“To academics, history is an exercise in juxtaposing public facts to create a believable narrative. To the activist struggling within those facts, history is the personal memory of the suffering or of the joy in experiencing those facts. Roxanne Dunbar Ortiz is an academic-activist. For some 40 years she has fought for the ordinary folks who have been condemned by their history to be, at best, merely a footnote in those facts. As a scholar, she told their story. As an activist, she told her own. In combination, Dunbar Ortiz has produced some formidable historical memoirs, which end up being autobiographical people’s histories. In Red Dirt: Growing Up Okie, by describing her upbringing in rural, racist Oklahoma, she made her readers understand what life was like to the repressed, often off-white, sharecroppers (she herself is part Native American). In Outlaw Woman: A Memoir of the War Years, 1960-75, she made us feel what it was like to be an independent woman who became a human rights standard bearer at the UN, and in the process exposed the torment wracked onto the poor peoples of the Middle East and Africa by modern imperialists, especially the US. Now, in With Miskitus and Sandinistas in the US-Contra War Against Nicaragua, she makes us live through the horrors of Reagan’s bloody war against the first decent government in Central America, while at the same time bringing to life the history and ordeal of the Northeastern Nicaraguan tribes caught between Oliver North’s vicious and illegal crusade against anyone not with us and the unfortunately ill-conceived nationalism of the Sandinistas who refused to give those tribes autonomy. In the process, Dunbar Ortiz, a ferocious feminist who spent years in Nicaragua living through that schizophrenic situation, makes us experience the rise and fall of the anti-war, leftist and especially the Women’s Liberation movements, here at home and its consequences abroad.” - John Gerassi, author of The Great Fear in Latin America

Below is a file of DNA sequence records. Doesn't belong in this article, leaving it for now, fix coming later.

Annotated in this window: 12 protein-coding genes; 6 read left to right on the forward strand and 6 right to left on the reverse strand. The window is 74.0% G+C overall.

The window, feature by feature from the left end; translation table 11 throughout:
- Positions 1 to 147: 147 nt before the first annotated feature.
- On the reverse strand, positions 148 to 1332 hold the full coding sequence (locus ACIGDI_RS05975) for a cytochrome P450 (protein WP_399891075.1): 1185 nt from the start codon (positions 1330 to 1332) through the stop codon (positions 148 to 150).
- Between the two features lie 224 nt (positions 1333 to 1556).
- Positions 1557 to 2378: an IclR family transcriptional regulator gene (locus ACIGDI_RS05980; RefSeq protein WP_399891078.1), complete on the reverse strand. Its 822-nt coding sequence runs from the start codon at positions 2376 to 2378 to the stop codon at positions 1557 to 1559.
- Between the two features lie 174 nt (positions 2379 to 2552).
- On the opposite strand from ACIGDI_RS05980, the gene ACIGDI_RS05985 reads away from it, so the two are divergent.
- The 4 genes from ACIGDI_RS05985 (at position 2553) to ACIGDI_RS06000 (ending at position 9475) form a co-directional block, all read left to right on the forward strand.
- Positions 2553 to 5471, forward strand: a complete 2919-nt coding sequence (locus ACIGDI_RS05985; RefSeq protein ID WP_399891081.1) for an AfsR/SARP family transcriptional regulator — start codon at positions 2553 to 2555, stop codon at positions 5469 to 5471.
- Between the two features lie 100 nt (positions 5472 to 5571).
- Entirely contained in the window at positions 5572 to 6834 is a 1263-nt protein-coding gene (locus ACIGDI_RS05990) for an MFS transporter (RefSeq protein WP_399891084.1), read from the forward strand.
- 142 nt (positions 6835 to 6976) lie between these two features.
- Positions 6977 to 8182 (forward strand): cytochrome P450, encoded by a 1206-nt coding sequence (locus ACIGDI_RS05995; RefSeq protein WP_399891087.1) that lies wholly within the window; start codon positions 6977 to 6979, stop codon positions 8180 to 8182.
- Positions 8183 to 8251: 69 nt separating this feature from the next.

“Rarely does the personal and the political blend so seamlessly as Roxanne Dunbar Ortiz recounts her tireless efforts to oppose US imperialism during and after Nicaragua's Contra War of the 1980s.
Along the way she introduces a fascinating cast of characters that range from Rigoberta Menchú, Bella Abzug and Bianca Jagger to Oliver North and the Moonies. Dunbar Ortiz's life and work in this period foreshadow today's struggles over issues as diverse as terrorism, governmental press manipulation, engaged scholarship, activism, alcoholism and even identity politics. This captivating blend of personal memoir and political/intellectual history could not be more timely.” -Baron Pineda, author of Shipwrecked Identities: Navigating Race on the Mosquito Coast

“What can I say but thank you Roxanne for keeping such detailed memories of a time of turmoil and growth of indigenous people to the south. Being an early founder of the feminist movement Roxanne assumed a position in the forefront of international nation building, the realm of male domination, to just basically get the job done. And what a job she did!” - Madonna Gilbert Thunderhawk, Lakota activist and AIM leader at Alcatraz and Wounded Knee